Garage DB - 3-phase
Basement DB - 3-phase
FF DB - single-phase (L1)
Office DB - single-phase (L2)

emonTx 1:
AC adapter on L1 for voltage reference
Garage DB (L1)
Basement DB (L1)
optional: desensitise 4th input for grid L1

emonTx 2:
AC adapter on L2 for voltage reference
Garage DB (L2)
Basement DB (L2)
Office DB
optional: desensitise 4th input for grid L2

emonTx 3:
AC adapter on L3 for voltage reference
Garage DB (L3)
Basement DB (L3)
optional: use 3rd input, or desensitise 4th input, for grid L3

Have I understood correctly?

Could you expand on this further please as I think I’d like to capture the grid supply too – it seems like a waste not to. I found your response to someone in 2018, below, is this still current/correct?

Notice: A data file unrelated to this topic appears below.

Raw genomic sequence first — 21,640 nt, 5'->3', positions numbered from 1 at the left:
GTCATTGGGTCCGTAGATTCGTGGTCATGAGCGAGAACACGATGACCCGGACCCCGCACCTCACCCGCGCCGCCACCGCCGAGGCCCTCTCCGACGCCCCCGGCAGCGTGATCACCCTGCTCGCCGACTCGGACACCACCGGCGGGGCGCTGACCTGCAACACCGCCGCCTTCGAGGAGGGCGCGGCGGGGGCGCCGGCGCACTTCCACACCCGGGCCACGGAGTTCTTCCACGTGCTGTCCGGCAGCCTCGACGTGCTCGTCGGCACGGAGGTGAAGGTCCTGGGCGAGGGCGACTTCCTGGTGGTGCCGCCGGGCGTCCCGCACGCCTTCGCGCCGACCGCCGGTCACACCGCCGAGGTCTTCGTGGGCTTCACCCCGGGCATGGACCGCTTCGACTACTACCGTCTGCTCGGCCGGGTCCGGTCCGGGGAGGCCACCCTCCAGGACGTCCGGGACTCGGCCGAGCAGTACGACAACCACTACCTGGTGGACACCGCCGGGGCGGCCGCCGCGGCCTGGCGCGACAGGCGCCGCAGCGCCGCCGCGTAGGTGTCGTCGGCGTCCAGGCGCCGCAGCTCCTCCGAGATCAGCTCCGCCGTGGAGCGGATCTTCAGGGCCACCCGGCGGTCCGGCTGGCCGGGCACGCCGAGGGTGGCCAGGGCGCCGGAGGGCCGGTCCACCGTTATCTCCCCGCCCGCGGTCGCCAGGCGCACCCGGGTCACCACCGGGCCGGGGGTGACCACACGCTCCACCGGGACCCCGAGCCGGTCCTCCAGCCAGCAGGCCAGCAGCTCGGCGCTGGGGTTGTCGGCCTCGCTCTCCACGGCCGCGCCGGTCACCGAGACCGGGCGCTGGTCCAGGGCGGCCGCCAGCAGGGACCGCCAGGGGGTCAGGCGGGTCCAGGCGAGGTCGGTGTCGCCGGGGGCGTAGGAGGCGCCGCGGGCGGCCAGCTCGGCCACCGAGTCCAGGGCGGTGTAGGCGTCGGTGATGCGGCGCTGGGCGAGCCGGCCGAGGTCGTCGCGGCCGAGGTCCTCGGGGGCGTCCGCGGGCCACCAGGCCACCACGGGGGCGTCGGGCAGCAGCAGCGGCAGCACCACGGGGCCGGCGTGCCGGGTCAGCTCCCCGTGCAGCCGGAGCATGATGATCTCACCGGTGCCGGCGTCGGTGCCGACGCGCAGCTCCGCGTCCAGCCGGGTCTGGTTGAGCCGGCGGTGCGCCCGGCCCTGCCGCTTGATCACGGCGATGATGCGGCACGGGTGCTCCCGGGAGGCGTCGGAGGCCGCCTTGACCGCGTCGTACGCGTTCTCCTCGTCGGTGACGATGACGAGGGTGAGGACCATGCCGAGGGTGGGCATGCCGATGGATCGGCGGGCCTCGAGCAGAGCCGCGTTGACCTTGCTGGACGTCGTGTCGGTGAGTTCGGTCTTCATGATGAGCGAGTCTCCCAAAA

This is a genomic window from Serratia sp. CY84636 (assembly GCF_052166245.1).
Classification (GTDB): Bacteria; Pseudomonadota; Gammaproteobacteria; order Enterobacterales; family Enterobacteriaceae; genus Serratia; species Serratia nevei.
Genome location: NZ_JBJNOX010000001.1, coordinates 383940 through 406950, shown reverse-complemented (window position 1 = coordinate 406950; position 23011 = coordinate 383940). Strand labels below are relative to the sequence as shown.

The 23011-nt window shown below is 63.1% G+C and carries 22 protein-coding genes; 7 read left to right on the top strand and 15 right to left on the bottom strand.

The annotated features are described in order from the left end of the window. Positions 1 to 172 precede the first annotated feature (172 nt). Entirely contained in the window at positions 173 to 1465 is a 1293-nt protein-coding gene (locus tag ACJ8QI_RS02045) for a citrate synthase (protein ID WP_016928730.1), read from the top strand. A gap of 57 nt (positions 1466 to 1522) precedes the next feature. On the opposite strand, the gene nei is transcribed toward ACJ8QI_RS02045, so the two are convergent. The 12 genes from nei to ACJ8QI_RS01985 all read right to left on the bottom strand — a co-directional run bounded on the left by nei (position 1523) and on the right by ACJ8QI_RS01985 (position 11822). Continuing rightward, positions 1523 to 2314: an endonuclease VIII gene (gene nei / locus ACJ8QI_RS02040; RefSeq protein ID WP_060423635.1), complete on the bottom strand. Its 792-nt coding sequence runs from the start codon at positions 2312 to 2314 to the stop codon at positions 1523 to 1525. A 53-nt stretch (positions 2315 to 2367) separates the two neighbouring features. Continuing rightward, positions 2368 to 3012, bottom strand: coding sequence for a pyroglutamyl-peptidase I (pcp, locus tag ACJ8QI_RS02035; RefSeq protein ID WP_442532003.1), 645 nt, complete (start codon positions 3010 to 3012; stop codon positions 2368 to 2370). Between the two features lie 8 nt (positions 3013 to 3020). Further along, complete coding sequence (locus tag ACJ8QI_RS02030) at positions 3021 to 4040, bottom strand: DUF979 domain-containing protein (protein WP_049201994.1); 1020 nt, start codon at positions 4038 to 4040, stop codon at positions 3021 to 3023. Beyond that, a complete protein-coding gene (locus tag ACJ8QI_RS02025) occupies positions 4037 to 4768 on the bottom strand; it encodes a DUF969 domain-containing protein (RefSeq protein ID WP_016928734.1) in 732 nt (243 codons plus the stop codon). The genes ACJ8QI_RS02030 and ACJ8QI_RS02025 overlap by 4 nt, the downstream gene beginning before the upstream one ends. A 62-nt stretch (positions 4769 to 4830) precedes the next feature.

I can’t seem to find a 27 Ω / 0.5% / 0.1W - do you have any ideas? From RS I can get a 27 Ω ±1% / 0.25W (here) but I’m happy to shop around if it exists.

Would it make sense to modify all three emonTx units and put the grid on input 4 on each, so that each phase of the grid supply is on a “modified” input… or doesn’t it really make any difference?

What is the reference to the calibration constant in the sketch when using this fourth input?

Thank you for your help here and on my previous posts – you are a real asset to this forum!


I think so.

Nope, no realistic difference between the 4, once you have added the 27 Ω resistor.

It becomes the same as the others - nominally 90.91

Thanks Robert!

Do you think the 27 Ω ±1% / 0.25W resistor will be OK for the fourth input?

What does changing the calibration constant in the sketch mean, in practice? Can I do this with my existing USB/UART programmer?